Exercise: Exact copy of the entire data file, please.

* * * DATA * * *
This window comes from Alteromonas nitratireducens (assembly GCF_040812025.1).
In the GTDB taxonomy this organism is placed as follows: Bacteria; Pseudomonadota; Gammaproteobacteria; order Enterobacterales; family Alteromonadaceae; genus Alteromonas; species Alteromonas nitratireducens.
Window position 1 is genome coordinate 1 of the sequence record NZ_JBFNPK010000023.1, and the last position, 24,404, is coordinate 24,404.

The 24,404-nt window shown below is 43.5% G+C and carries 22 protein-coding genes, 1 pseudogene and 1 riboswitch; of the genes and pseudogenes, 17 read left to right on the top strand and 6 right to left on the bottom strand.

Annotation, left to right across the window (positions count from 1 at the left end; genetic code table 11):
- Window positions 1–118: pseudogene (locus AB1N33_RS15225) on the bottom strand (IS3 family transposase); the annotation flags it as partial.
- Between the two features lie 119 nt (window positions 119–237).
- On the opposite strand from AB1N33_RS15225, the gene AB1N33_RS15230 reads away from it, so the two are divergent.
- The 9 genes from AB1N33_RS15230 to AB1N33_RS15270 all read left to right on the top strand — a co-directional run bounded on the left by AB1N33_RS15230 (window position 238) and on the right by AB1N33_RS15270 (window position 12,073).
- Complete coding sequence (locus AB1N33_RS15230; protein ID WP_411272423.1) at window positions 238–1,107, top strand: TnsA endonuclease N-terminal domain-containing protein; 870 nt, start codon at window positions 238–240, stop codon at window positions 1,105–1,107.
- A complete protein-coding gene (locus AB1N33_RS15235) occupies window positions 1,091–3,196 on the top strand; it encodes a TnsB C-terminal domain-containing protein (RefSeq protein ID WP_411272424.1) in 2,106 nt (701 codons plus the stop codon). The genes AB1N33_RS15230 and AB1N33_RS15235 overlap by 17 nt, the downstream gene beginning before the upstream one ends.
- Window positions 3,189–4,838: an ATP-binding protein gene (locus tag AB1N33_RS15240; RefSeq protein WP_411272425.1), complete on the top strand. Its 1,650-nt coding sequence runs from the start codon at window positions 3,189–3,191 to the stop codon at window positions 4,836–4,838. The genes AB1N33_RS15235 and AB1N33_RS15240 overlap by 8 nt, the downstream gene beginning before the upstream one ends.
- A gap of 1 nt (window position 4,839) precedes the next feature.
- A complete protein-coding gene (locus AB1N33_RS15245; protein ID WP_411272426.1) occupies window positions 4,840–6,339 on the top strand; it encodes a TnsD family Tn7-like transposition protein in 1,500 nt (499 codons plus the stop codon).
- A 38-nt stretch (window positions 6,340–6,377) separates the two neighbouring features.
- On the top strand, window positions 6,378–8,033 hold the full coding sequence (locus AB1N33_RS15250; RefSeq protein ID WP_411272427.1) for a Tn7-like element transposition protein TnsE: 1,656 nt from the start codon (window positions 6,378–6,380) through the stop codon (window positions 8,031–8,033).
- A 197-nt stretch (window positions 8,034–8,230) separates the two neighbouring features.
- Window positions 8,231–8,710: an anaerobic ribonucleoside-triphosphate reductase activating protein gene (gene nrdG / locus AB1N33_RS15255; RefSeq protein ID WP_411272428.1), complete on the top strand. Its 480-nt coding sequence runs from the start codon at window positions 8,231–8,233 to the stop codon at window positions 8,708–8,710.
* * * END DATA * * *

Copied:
This window comes from Alteromonas nitratireducens (assembly GCF_040812025.1).
In the GTDB taxonomy this organism is placed as follows: Bacteria; Pseudomonadota; Gammaproteobacteria; order Enterobacterales; family Alteromonadaceae; genus Alteromonas; species Alteromonas nitratireducens.
Window position 1 is genome coordinate 1 of the sequence record NZ_JBFNPK010000023.1, and the last position, 24,404, is coordinate 24,404.

The 24,404-nt window shown below is 43.5% G+C and carries 22 protein-coding genes, 1 pseudogene and 1 riboswitch; of the genes and pseudogenes, 17 read left to right on the top strand and 6 right to left on the bottom strand.

Annotation, left to right across the window (positions count from 1 at the left end; genetic code table 11):
- Window positions 1–118: pseudogene (locus AB1N33_RS15225) on the bottom strand (IS3 family transposase); the annotation flags it as partial.
- Between the two features lie 119 nt (window positions 119–237).
- On the opposite strand from AB1N33_RS15225, the gene AB1N33_RS15230 reads away from it, so the two are divergent.
- The 9 genes from AB1N33_RS15230 to AB1N33_RS15270 all read left to right on the top strand — a co-directional run bounded on the left by AB1N33_RS15230 (window position 238) and on the right by AB1N33_RS15270 (window position 12,073).
- Complete coding sequence (locus AB1N33_RS15230; protein ID WP_411272423.1) at window positions 238–1,107, top strand: TnsA endonuclease N-terminal domain-containing protein; 870 nt, start codon at window positions 238–240, stop codon at window positions 1,105–1,107.
- A complete protein-coding gene (locus AB1N33_RS15235) occupies window positions 1,091–3,196 on the top strand; it encodes a TnsB C-terminal domain-containing protein (RefSeq protein ID WP_411272424.1) in 2,106 nt (701 codons plus the stop codon). The genes AB1N33_RS15230 and AB1N33_RS15235 overlap by 17 nt, the downstream gene beginning before the upstream one ends.
- Window positions 3,189–4,838: an ATP-binding protein gene (locus tag AB1N33_RS15240; RefSeq protein WP_411272425.1), complete on the top strand. Its 1,650-nt coding sequence runs from the start codon at window positions 3,189–3,191 to the stop codon at window positions 4,836–4,838. The genes AB1N33_RS15235 and AB1N33_RS15240 overlap by 8 nt, the downstream gene beginning before the upstream one ends.
- A gap of 1 nt (window position 4,839) precedes the next feature.
- A complete protein-coding gene (locus AB1N33_RS15245; protein ID WP_411272426.1) occupies window positions 4,840–6,339 on the top strand; it encodes a TnsD family Tn7-like transposition protein in 1,500 nt (499 codons plus the stop codon).
- A 38-nt stretch (window positions 6,340–6,377) separates the two neighbouring features.
- On the top strand, window positions 6,378–8,033 hold the full coding sequence (locus AB1N33_RS15250; RefSeq protein ID WP_411272427.1) for a Tn7-like element transposition protein TnsE: 1,656 nt from the start codon (window positions 6,378–6,380) through the stop codon (window positions 8,031–8,033).
- A 197-nt stretch (window positions 8,034–8,230) separates the two neighbouring features.
- Window positions 8,231–8,710: an anaerobic ribonucleoside-triphosphate reductase activating protein gene (gene nrdG / locus AB1N33_RS15255; RefSeq protein ID WP_411272428.1), complete on the top strand. Its 480-nt coding sequence runs from the start codon at window positions 8,231–8,233 to the stop codon at window positions 8,708–8,710.